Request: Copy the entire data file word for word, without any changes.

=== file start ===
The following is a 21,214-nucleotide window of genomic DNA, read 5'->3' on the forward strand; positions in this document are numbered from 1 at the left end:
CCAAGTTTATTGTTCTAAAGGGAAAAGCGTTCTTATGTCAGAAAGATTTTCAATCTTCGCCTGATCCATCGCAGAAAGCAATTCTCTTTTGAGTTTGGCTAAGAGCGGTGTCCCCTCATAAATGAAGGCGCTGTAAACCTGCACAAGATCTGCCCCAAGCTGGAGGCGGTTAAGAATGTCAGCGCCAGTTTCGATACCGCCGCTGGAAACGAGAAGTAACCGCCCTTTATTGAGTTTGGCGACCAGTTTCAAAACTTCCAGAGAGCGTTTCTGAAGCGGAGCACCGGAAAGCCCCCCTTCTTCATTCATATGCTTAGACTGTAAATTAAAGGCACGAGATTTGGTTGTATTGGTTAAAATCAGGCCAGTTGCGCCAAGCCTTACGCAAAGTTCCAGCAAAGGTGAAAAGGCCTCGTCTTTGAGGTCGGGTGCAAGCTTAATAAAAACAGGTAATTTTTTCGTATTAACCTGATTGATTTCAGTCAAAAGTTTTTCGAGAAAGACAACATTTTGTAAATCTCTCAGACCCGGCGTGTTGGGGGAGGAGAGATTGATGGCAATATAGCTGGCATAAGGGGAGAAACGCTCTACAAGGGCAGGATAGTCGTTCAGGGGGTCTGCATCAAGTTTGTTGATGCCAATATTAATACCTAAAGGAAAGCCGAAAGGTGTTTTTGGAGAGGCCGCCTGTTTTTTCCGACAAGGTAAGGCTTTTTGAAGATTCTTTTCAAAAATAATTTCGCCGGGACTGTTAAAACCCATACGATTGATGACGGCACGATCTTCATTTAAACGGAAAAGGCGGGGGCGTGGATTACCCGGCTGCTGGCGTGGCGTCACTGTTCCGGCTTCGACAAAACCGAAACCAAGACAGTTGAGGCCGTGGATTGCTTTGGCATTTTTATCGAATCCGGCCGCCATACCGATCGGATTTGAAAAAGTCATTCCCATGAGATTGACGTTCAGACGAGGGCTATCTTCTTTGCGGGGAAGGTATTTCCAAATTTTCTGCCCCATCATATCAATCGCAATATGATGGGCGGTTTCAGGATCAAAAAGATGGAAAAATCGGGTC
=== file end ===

The following is a 21,214-nucleotide window of genomic DNA, read 5'->3' on the forward strand; positions in this document are numbered from 1 at the left end:
CCAAGTTTATTGTTCTAAAGGGAAAAGCGTTCTTATGTCAGAAAGATTTTCAATCTTCGCCTGATCCATCGCAGAAAGCAATTCTCTTTTGAGTTTGGCTAAGAGCGGTGTCCCCTCATAAATGAAGGCGCTGTAAACCTGCACAAGATCTGCCCCAAGCTGGAGGCGGTTAAGAATGTCAGCGCCAGTTTCGATACCGCCGCTGGAAACGAGAAGTAACCGCCCTTTATTGAGTTTGGCGACCAGTTTCAAAACTTCCAGAGAGCGTTTCTGAAGCGGAGCACCGGAAAGCCCCCCTTCTTCATTCATATGCTTAGACTGTAAATTAAAGGCACGAGATTTGGTTGTATTGGTTAAAATCAGGCCAGTTGCGCCAAGCCTTACGCAAAGTTCCAGCAAAGGTGAAAAGGCCTCGTCTTTGAGGTCGGGTGCAAGCTTAATAAAAACAGGTAATTTTTTCGTATTAACCTGATTGATTTCAGTCAAAAGTTTTTCGAGAAAGACAACATTTTGTAAATCTCTCAGACCCGGCGTGTTGGGGGAGGAGAGATTGATGGCAATATAGCTGGCATAAGGGGAGAAACGCTCTACAAGGGCAGGATAGTCGTTCAGGGGGTCTGCATCAAGTTTGTTGATGCCAATATTAATACCTAAAGGAAAGCCGAAAGGTGTTTTTGGAGAGGCCGCCTGTTTTTTCCGACAAGGTAAGGCTTTTTGAAGATTCTTTTCAAAAATAATTTCGCCGGGACTGTTAAAACCCATACGATTGATGACGGCACGATCTTCATTTAAACGGAAAAGGCGGGGGCGTGGATTACCCGGCTGCTGGCGTGGCGTCACTGTTCCGGCTTCGACAAAACCGAAACCAAGACAGTTGAGGCCGTGGATTGCTTTGGCATTTTTATCGAATCCGGCCGCCATACCGATCGGATTTGAAAAAGTCATTCCCATGAGATTGACGTTCAGACGAGGGCTATCTTCTTTGCGGGGAAGGTATTTCCAAATTTTCTGCCCCATCATATCAATCGCAATATGATGGGCGGTTTCAGGATCAAAAAGATGGAAAAATCGGGTC